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A pathfinder to discovery: David Mark Ritson 1924–2019

11 March 2020
David Ritson with Bjørn Wiik

David Mark Ritson, professor emeritus of physics at Stanford University, died peacefully at home on 4 November 2019, just shy of his 95th birthday. He was the last of the leaders of the original seven physics groups formed at SLAC: four of the other leaders were awarded Nobel prizes in physics.

Dave Ritson was born in London and grew up in Hampstead. His ancestors emigrated from Australia, Germany and Lithuania, and his father, a Cambridge alumnus, wrote Helpful Information and Guidance for Every Refugee, distributed in the 1930s and 1940s. Dave won scholarships to Merchant Taylors’ School and to Christ Church, Oxford. His 1948 PhD work included deploying the first high-sensitivity emulsion at the Jungfraujoch research station, and then developing it. Within the data were two particle-physics icons: the whole π → μ → e sequence, and τ-meson decay.

Dave moved to the Dublin IAS, to Rochester and to MIT, doing experiments which helped prove that the s-quark exists. His results were among many that underpinned the “τθ puzzle”, solved by the discovery of parity violation in beta and muon decay. Dave also assisted accelerator physicist Ken Robinson with the proof that stable storage of an electron beam in a synchrotron was possible. In 1961 he and Ferdinando Amman published the equation for disruption caused by colliding e+e beams. “Low beta” collider interaction regions are based on the Amman–Ritson equation.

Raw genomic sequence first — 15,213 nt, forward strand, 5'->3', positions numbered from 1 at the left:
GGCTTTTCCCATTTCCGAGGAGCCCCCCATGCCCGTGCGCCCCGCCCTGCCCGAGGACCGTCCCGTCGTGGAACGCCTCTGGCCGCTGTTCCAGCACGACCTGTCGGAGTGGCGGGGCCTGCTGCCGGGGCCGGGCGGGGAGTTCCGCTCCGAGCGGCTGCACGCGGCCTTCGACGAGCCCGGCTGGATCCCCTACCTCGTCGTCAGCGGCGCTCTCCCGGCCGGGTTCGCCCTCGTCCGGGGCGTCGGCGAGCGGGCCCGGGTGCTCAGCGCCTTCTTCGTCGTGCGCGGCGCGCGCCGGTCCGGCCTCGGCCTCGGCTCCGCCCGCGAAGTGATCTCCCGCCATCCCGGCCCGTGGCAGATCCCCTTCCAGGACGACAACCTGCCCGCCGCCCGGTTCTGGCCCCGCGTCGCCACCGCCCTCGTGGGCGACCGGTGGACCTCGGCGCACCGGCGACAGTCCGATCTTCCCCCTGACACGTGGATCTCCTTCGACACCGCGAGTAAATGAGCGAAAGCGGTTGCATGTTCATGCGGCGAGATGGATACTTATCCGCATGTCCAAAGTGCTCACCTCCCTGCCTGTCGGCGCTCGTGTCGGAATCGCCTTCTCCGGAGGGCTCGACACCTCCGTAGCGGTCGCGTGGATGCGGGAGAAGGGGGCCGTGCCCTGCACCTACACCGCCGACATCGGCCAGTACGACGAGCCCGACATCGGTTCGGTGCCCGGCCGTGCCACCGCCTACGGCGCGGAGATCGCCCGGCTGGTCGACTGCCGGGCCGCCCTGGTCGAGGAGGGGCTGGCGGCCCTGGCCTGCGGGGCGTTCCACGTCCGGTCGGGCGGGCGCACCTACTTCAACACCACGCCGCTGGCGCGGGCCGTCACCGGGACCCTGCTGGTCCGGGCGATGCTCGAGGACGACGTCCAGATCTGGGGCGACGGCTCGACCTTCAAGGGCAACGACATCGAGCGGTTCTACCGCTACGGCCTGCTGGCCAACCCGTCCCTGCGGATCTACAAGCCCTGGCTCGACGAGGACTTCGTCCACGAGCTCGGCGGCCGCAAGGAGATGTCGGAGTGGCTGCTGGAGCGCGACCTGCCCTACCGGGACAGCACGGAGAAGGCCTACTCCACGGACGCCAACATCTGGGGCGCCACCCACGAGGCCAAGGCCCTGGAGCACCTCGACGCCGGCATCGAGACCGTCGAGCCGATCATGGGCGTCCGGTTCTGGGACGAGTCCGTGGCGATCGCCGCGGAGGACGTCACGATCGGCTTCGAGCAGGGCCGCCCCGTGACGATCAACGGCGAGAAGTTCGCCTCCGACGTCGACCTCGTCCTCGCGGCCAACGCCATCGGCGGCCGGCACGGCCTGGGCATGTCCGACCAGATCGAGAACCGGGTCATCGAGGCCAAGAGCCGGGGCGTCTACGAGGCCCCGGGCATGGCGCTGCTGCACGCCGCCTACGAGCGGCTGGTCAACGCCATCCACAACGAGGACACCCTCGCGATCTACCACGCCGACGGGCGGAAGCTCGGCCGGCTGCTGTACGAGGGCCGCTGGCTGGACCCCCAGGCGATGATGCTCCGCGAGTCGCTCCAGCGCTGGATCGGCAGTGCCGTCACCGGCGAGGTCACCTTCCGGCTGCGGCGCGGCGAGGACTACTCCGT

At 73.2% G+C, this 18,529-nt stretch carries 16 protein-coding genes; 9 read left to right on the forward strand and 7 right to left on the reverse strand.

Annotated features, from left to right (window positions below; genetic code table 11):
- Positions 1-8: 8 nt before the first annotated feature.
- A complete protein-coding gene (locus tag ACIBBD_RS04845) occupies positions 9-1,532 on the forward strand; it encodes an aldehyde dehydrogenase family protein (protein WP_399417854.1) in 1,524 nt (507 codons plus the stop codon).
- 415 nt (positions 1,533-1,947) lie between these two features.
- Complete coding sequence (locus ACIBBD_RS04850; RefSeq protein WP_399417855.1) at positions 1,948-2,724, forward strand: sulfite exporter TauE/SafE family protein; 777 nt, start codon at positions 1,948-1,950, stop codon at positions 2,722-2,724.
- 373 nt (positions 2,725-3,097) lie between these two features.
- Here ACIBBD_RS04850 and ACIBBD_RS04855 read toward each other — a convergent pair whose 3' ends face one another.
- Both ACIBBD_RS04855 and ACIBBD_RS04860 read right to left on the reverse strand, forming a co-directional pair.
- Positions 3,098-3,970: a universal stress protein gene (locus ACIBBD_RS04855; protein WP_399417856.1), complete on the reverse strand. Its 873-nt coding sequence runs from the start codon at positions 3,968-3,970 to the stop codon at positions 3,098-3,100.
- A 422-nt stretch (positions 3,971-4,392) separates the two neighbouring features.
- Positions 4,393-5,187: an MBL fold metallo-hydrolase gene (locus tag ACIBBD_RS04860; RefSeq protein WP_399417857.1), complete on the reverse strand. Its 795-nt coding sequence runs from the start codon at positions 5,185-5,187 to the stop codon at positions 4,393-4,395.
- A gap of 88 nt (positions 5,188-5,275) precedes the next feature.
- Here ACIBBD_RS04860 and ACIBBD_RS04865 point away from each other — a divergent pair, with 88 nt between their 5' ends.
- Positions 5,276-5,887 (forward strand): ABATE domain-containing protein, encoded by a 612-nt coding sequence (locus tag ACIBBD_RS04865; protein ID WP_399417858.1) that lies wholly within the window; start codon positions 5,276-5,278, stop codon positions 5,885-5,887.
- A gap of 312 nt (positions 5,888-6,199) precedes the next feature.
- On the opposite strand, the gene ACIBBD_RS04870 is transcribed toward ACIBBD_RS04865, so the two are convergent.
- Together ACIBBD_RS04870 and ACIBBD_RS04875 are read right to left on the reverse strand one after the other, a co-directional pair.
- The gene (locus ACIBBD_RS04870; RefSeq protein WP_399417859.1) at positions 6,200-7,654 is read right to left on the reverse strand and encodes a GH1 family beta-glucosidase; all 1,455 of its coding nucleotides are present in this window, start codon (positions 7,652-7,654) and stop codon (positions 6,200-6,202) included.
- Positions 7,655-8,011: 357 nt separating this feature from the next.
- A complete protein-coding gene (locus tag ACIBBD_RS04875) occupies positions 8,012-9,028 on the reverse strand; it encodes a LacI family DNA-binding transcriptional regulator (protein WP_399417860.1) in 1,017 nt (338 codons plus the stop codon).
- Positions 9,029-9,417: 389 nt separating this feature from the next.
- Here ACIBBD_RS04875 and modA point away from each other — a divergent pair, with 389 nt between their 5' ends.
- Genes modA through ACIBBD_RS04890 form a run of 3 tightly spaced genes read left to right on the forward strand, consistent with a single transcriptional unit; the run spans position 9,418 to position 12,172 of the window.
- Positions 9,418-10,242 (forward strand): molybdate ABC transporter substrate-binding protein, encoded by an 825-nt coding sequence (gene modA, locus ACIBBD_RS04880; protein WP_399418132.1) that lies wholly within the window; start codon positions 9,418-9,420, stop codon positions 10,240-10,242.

Dave edited the book Techniques of High Energy Physics, published in 1961, and then took a faculty position in the Stanford physics department – bringing British acuity and economy to the ambitious SLAC team. Between 1964 and 1969, he and Burt Richter submitted four proposals to the US Atomic Energy Commission (AEC) for an e+e collider, all of which were rejected. Dave designed the 1.6 GeV spectro­meter in End Station A to detect proton recoils, which were used to reconstruct “missing mass” and to measure the photoproduction of hard-to-detect bosons.

After 1969 Dave founded Fermilab E-96, the Single Arm Spectrometer Facility, and obtained contributions from many institutions, including Argonne, CERN, Cornell, INFN Bari, MIT and SLAC. It was unusual for accelerator labs to support the fabrication of experiments at other lab’s facilities. Meanwhile, SLAC found internal funding for the SPEAR e+e collider, a stripped-down version of the last proposal rejected by the AEC and led by Richter, driving the epic 1974 c-quark discovery.

Dave returned to SLAC and in 1976 led the formation of the MAC collaboration for SLAC’s new PEP e+e collider. The MAC design of near-hermetic calorimetry with central and toroidal outer spectrometers is now classic. Bill Ford from Colorado used MAC to first observe the long b-quark lifetime. In 1983 Dave led the close-in tracker (vertex detector) project with the first layer only 4.6 cm from the e+e beams, and verified the long b-quark life with reduced errors.

He formally retired in 1987 but was active until 2003 in accelerator design at SLAC, CERN, Fermilab and for the SSC. He helped guide the SLC beams through their non-planar path into collision, and wrote several articles for Nature. He also contributed to the United Nations’ Intergovernmental Panel on Climate Change.

Dave was intensely devoted to his wife Edda, from Marsala, Sicily, who died in 2004, and is survived by their five children.

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